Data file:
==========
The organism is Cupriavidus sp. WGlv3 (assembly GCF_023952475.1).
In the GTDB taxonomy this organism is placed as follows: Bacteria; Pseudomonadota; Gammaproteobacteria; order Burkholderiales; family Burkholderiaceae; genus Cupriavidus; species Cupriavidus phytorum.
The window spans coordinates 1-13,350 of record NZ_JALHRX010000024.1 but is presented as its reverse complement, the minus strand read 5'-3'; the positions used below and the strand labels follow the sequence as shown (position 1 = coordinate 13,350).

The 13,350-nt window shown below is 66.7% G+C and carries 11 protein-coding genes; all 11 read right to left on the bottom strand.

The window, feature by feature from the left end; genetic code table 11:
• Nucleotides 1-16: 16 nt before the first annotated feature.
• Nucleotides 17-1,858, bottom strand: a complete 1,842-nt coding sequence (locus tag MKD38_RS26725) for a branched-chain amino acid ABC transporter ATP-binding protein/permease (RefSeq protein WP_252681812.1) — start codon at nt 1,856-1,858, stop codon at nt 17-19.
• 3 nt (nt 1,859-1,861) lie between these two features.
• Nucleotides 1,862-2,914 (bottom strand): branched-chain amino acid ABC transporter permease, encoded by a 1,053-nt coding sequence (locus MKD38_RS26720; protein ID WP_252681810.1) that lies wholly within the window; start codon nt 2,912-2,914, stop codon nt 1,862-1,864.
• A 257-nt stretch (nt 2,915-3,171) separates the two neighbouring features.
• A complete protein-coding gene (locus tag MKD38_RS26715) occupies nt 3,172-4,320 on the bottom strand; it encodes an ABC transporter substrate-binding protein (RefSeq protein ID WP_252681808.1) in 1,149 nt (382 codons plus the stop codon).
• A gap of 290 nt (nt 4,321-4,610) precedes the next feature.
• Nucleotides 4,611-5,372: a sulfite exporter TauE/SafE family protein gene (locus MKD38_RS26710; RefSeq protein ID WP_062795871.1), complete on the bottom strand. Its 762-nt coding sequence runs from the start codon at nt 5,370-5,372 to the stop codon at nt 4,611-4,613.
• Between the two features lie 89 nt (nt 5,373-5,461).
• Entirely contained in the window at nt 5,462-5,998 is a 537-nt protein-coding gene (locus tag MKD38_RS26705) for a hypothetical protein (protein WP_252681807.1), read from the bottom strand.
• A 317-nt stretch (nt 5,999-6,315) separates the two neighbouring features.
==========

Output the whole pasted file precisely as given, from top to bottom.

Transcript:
The organism is Cupriavidus sp. WGlv3 (assembly GCF_023952475.1).
In the GTDB taxonomy this organism is placed as follows: Bacteria; Pseudomonadota; Gammaproteobacteria; order Burkholderiales; family Burkholderiaceae; genus Cupriavidus; species Cupriavidus phytorum.
The window spans coordinates 1-13,350 of record NZ_JALHRX010000024.1 but is presented as its reverse complement, the minus strand read 5'-3'; the positions used below and the strand labels follow the sequence as shown (position 1 = coordinate 13,350).

The 13,350-nt window shown below is 66.7% G+C and carries 11 protein-coding genes; all 11 read right to left on the bottom strand.

The window, feature by feature from the left end; genetic code table 11:
• Nucleotides 1-16: 16 nt before the first annotated feature.
• Nucleotides 17-1,858, bottom strand: a complete 1,842-nt coding sequence (locus tag MKD38_RS26725) for a branched-chain amino acid ABC transporter ATP-binding protein/permease (RefSeq protein WP_252681812.1) — start codon at nt 1,856-1,858, stop codon at nt 17-19.
• 3 nt (nt 1,859-1,861) lie between these two features.
• Nucleotides 1,862-2,914 (bottom strand): branched-chain amino acid ABC transporter permease, encoded by a 1,053-nt coding sequence (locus MKD38_RS26720; protein ID WP_252681810.1) that lies wholly within the window; start codon nt 2,912-2,914, stop codon nt 1,862-1,864.
• A 257-nt stretch (nt 2,915-3,171) separates the two neighbouring features.
• A complete protein-coding gene (locus tag MKD38_RS26715) occupies nt 3,172-4,320 on the bottom strand; it encodes an ABC transporter substrate-binding protein (RefSeq protein ID WP_252681808.1) in 1,149 nt (382 codons plus the stop codon).
• A gap of 290 nt (nt 4,321-4,610) precedes the next feature.
• Nucleotides 4,611-5,372: a sulfite exporter TauE/SafE family protein gene (locus MKD38_RS26710; RefSeq protein ID WP_062795871.1), complete on the bottom strand. Its 762-nt coding sequence runs from the start codon at nt 5,370-5,372 to the stop codon at nt 4,611-4,613.
• Between the two features lie 89 nt (nt 5,373-5,461).
• Entirely contained in the window at nt 5,462-5,998 is a 537-nt protein-coding gene (locus tag MKD38_RS26705) for a hypothetical protein (protein WP_252681807.1), read from the bottom strand.
• A 317-nt stretch (nt 5,999-6,315) separates the two neighbouring features.